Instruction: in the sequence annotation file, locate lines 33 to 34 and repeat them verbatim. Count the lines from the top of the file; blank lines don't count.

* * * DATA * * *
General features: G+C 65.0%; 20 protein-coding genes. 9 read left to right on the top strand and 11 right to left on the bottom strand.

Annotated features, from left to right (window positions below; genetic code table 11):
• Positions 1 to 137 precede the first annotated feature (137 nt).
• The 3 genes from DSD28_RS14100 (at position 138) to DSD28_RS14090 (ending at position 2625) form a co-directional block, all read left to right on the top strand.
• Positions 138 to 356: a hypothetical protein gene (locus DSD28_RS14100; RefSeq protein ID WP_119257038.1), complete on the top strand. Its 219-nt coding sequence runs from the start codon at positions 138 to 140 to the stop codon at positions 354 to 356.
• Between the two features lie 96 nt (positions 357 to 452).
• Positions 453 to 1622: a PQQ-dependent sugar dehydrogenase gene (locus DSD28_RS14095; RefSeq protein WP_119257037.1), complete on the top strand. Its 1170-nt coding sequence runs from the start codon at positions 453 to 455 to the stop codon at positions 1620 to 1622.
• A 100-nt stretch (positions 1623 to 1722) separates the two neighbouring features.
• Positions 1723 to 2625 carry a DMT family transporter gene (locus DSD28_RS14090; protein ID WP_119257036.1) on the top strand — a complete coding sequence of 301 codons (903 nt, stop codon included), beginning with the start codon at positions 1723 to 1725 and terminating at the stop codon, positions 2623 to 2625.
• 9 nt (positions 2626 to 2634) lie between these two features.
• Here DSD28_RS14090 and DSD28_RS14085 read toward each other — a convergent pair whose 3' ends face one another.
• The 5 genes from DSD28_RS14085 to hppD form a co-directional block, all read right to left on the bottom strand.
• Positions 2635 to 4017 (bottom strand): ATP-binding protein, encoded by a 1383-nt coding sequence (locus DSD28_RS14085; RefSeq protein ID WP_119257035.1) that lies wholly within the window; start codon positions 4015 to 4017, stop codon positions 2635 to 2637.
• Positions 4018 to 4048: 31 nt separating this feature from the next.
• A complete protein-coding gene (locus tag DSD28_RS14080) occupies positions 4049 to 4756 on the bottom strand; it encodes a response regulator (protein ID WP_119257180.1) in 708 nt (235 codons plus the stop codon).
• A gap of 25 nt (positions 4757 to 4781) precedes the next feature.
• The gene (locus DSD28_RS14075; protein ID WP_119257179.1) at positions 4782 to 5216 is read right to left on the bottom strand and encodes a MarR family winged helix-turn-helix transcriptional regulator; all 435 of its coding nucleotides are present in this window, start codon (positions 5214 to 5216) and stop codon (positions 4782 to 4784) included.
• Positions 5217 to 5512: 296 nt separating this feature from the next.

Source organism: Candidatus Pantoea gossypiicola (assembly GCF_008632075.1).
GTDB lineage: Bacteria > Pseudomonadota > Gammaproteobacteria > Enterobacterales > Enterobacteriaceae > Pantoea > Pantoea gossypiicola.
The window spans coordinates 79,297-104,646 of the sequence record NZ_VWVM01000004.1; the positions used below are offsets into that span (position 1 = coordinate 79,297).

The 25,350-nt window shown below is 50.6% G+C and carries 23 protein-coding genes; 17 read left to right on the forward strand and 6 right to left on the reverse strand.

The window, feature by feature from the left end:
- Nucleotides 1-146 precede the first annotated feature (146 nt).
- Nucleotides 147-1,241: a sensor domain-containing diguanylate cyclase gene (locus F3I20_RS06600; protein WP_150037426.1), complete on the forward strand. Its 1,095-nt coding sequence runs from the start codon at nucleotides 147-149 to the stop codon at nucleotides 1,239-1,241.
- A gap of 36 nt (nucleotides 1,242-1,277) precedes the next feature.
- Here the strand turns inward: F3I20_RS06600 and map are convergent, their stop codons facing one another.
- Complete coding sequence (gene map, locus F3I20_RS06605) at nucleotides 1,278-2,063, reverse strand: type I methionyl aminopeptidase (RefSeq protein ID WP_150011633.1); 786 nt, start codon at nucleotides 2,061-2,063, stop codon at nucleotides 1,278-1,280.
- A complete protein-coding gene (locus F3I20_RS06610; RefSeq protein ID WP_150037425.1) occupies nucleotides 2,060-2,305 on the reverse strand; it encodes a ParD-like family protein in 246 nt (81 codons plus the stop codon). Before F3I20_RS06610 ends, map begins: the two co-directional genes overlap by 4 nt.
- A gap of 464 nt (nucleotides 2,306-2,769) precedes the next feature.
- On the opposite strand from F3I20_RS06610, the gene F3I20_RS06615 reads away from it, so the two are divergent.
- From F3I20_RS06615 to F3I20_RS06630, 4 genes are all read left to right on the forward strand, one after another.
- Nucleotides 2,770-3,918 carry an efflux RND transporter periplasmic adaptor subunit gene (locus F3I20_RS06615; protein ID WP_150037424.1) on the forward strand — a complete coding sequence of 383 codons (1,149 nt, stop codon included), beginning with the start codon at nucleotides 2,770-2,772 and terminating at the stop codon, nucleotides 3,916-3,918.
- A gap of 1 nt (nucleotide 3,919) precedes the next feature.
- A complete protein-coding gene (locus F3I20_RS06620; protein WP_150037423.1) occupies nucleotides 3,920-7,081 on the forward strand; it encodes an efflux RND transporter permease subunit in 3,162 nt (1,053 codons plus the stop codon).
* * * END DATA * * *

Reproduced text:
- Nucleotides 2,770-3,918 carry an efflux RND transporter periplasmic adaptor subunit gene (locus F3I20_RS06615; protein ID WP_150037424.1) on the forward strand — a complete coding sequence of 383 codons (1,149 nt, stop codon included), beginning with the start codon at nucleotides 2,770-2,772 and terminating at the stop codon, nucleotides 3,916-3,918.
- A gap of 1 nt (nucleotide 3,919) precedes the next feature.